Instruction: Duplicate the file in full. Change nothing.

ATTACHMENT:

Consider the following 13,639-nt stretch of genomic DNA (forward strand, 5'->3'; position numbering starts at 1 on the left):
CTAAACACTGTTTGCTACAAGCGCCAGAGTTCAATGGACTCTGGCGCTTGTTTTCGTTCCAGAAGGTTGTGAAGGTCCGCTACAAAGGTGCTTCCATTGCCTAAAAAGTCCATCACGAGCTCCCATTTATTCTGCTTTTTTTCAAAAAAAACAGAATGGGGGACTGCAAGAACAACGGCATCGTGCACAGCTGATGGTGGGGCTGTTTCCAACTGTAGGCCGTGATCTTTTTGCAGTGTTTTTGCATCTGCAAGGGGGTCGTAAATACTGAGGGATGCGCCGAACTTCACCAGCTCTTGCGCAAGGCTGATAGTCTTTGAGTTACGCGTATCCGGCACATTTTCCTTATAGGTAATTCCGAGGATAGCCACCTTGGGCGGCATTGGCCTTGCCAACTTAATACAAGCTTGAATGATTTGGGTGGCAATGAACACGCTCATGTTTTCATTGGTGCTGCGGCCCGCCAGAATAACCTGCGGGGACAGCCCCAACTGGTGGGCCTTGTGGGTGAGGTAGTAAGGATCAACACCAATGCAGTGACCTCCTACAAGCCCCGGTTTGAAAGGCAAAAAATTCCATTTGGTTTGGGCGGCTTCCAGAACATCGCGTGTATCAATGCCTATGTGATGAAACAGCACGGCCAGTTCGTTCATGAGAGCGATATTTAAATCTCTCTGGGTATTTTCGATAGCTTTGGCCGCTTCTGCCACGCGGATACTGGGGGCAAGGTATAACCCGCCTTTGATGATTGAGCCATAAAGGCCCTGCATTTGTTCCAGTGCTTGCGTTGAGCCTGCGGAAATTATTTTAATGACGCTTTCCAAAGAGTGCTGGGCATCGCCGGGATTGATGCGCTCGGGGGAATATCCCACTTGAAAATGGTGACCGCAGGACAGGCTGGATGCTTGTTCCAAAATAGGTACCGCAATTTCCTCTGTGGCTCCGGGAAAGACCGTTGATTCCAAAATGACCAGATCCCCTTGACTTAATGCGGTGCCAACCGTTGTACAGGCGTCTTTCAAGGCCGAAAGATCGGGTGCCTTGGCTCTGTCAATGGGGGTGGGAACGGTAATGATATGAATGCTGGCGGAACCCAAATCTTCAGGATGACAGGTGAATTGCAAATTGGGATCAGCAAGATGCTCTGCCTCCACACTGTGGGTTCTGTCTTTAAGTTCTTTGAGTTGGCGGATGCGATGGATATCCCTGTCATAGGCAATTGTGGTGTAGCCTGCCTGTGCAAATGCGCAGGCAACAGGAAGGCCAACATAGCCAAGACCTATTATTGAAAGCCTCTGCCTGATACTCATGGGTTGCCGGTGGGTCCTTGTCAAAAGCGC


Consider the following 13,639-nt stretch of genomic DNA (forward strand, 5'->3'; position numbering starts at 1 on the left):
CTAAACACTGTTTGCTACAAGCGCCAGAGTTCAATGGACTCTGGCGCTTGTTTTCGTTCCAGAAGGTTGTGAAGGTCCGCTACAAAGGTGCTTCCATTGCCTAAAAAGTCCATCACGAGCTCCCATTTATTCTGCTTTTTTTCAAAAAAAACAGAATGGGGGACTGCAAGAACAACGGCATCGTGCACAGCTGATGGTGGGGCTGTTTCCAACTGTAGGCCGTGATCTTTTTGCAGTGTTTTTGCATCTGCAAGGGGGTCGTAAATACTGAGGGATGCGCCGAACTTCACCAGCTCTTGCGCAAGGCTGATAGTCTTTGAGTTACGCGTATCCGGCACATTTTCCTTATAGGTAATTCCGAGGATAGCCACCTTGGGCGGCATTGGCCTTGCCAACTTAATACAAGCTTGAATGATTTGGGTGGCAATGAACACGCTCATGTTTTCATTGGTGCTGCGGCCCGCCAGAATAACCTGCGGGGACAGCCCCAACTGGTGGGCCTTGTGGGTGAGGTAGTAAGGATCAACACCAATGCAGTGACCTCCTACAAGCCCCGGTTTGAAAGGCAAAAAATTCCATTTGGTTTGGGCGGCTTCCAGAACATCGCGTGTATCAATGCCTATGTGATGAAACAGCACGGCCAGTTCGTTCATGAGAGCGATATTTAAATCTCTCTGGGTATTTTCGATAGCTTTGGCCGCTTCTGCCACGCGGATACTGGGGGCAAGGTATAACCCGCCTTTGATGATTGAGCCATAAAGGCCCTGCATTTGTTCCAGTGCTTGCGTTGAGCCTGCGGAAATTATTTTAATGACGCTTTCCAAAGAGTGCTGGGCATCGCCGGGATTGATGCGCTCGGGGGAATATCCCACTTGAAAATGGTGACCGCAGGACAGGCTGGATGCTTGTTCCAAAATAGGTACCGCAATTTCCTCTGTGGCTCCGGGAAAGACCGTTGATTCCAAAATGACCAGATCCCCTTGACTTAATGCGGTGCCAACCGTTGTACAGGCGTCTTTCAAGGCCGAAAGATCGGGTGCCTTGGCTCTGTCAATGGGGGTGGGAACGGTAATGATATGAATGCTGGCGGAACCCAAATCTTCAGGATGACAGGTGAATTGCAAATTGGGATCAGCAAGATGCTCTGCCTCCACACTGTGGGTTCTGTCTTTAAGTTCTTTGAGTTGGCGGATGCGATGGATATCCCTGTCATAGGCAATTGTGGTGTAGCCTGCCTGTGCAAATGCGCAGGCAACAGGAAGGCCAACATAGCCAAGACCTATTATTGAAAGCCTCTGCCTGATACTCATGGGTTGCCGGTGGGTCCTTGTCAAAAGCGC